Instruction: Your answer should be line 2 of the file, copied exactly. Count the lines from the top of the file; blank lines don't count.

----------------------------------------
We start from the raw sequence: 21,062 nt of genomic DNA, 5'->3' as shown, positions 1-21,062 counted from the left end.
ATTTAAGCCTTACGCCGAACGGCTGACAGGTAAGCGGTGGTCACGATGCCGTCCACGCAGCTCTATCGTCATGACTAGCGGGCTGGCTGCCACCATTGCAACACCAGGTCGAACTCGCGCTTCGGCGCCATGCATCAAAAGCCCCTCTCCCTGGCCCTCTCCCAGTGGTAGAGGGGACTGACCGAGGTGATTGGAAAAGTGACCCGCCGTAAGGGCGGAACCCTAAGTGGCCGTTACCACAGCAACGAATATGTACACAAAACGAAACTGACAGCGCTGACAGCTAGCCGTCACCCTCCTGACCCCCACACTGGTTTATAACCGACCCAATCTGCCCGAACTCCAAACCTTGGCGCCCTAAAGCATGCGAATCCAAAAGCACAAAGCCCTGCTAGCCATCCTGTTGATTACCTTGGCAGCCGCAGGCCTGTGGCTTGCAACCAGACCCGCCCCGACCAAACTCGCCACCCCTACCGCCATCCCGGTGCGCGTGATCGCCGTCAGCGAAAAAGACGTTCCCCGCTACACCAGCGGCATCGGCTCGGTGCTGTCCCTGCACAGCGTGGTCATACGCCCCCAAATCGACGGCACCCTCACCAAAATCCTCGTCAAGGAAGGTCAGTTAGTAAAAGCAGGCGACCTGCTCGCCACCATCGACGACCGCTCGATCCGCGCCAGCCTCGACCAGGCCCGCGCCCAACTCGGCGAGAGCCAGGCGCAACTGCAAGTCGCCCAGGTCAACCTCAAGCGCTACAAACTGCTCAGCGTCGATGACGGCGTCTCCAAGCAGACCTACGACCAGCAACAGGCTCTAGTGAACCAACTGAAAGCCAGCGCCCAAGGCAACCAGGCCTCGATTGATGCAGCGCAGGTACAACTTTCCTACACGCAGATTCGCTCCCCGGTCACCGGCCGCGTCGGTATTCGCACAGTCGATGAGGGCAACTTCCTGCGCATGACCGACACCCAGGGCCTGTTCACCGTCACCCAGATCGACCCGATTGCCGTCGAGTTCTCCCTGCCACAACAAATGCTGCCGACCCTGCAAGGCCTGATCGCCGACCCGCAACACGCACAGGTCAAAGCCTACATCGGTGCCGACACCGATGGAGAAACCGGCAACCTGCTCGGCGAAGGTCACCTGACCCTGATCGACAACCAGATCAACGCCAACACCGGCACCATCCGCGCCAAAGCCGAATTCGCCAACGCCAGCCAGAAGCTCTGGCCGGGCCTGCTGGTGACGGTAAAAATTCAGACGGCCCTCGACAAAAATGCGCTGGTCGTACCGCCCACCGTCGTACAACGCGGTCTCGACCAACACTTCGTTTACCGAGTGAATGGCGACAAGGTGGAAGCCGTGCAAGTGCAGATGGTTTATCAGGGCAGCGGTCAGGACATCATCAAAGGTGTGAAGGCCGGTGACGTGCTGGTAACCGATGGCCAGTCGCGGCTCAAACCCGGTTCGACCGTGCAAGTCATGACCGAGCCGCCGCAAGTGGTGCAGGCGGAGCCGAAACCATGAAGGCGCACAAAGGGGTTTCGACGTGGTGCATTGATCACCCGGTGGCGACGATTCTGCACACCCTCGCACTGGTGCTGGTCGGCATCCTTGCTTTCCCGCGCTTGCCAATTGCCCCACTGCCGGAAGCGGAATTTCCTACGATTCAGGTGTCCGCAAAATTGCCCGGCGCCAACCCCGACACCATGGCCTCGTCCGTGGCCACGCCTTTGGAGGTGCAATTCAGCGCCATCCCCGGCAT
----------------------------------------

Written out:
ATTTAAGCCTTACGCCGAACGGCTGACAGGTAAGCGGTGGTCACGATGCCGTCCACGCAGCTCTATCGTCATGACTAGCGGGCTGGCTGCCACCATTGCAACACCAGGTCGAACTCGCGCTTCGGCGCCATGCATCAAAAGCCCCTCTCCCTGGCCCTCTCCCAGTGGTAGAGGGGACTGACCGAGGTGATTGGAAAAGTGACCCGCCGTAAGGGCGGAACCCTAAGTGGCCGTTACCACAGCAACGAATATGTACACAAAACGAAACTGACAGCGCTGACAGCTAGCCGTCACCCTCCTGACCCCCACACTGGTTTATAACCGACCCAATCTGCCCGAACTCCAAACCTTGGCGCCCTAAAGCATGCGAATCCAAAAGCACAAAGCCCTGCTAGCCATCCTGTTGATTACCTTGGCAGCCGCAGGCCTGTGGCTTGCAACCAGACCCGCCCCGACCAAACTCGCCACCCCTACCGCCATCCCGGTGCGCGTGATCGCCGTCAGCGAAAAAGACGTTCCCCGCTACACCAGCGGCATCGGCTCGGTGCTGTCCCTGCACAGCGTGGTCATACGCCCCCAAATCGACGGCACCCTCACCAAAATCCTCGTCAAGGAAGGTCAGTTAGTAAAAGCAGGCGACCTGCTCGCCACCATCGACGACCGCTCGATCCGCGCCAGCCTCGACCAGGCCCGCGCCCAACTCGGCGAGAGCCAGGCGCAACTGCAAGTCGCCCAGGTCAACCTCAAGCGCTACAAACTGCTCAGCGTCGATGACGGCGTCTCCAAGCAGACCTACGACCAGCAACAGGCTCTAGTGAACCAACTGAAAGCCAGCGCCCAAGGCAACCAGGCCTCGATTGATGCAGCGCAGGTACAACTTTCCTACACGCAGATTCGCTCCCCGGTCACCGGCCGCGTCGGTATTCGCACAGTCGATGAGGGCAACTTCCTGCGCATGACCGACACCCAGGGCCTGTTCACCGTCACCCAGATCGACCCGATTGCCGTCGAGTTCTCCCTGCCACAACAAATGCTGCCGACCCTGCAAGGCCTGATCGCCGACCCGCAACACGCACAGGTCAAAGCCTACATCGGTGCCGACACCGATGGAGAAACCGGCAACCTGCTCGGCGAAGGTCACCTGACCCTGATCGACAACCAGATCAACGCCAACACCGGCACCATCCGCGCCAAAGCCGAATTCGCCAACGCCAGCCAGAAGCTCTGGCCGGGCCTGCTGGTGACGGTAAAAATTCAGACGGCCCTCGACAAAAATGCGCTGGTCGTACCGCCCACCGTCGTACAACGCGGTCTCGACCAACACTTCGTTTACCGAGTGAATGGCGACAAGGTGGAAGCCGTGCAAGTGCAGATGGTTTATCAGGGCAGCGGTCAGGACATCATCAAAGGTGTGAAGGCCGGTGACGTGCTGGTAACCGATGGCCAGTCGCGGCTCAAACCCGGTTCGACCGTGCAAGTCATGACCGAGCCGCCGCAAGTGGTGCAGGCGGAGCCGAAACCATGAAGGCGCACAAAGGGGTTTCGACGTGGTGCATTGATCACCCGGTGGCGACGATTCTGCACACCCTCGCACTGGTGCTGGTCGGCATCCTTGCTTTCCCGCGCTTGCCAATTGCCCCACTGCCGGAAGCGGAATTTCCTACGATTCAGGTGTCCGCAAAATTGCCCGGCGCCAACCCCGACACCATGGCCTCGTCCGTGGCCACGCCTTTGGAGGTGCAATTCAGCGCCATCCCCGGCAT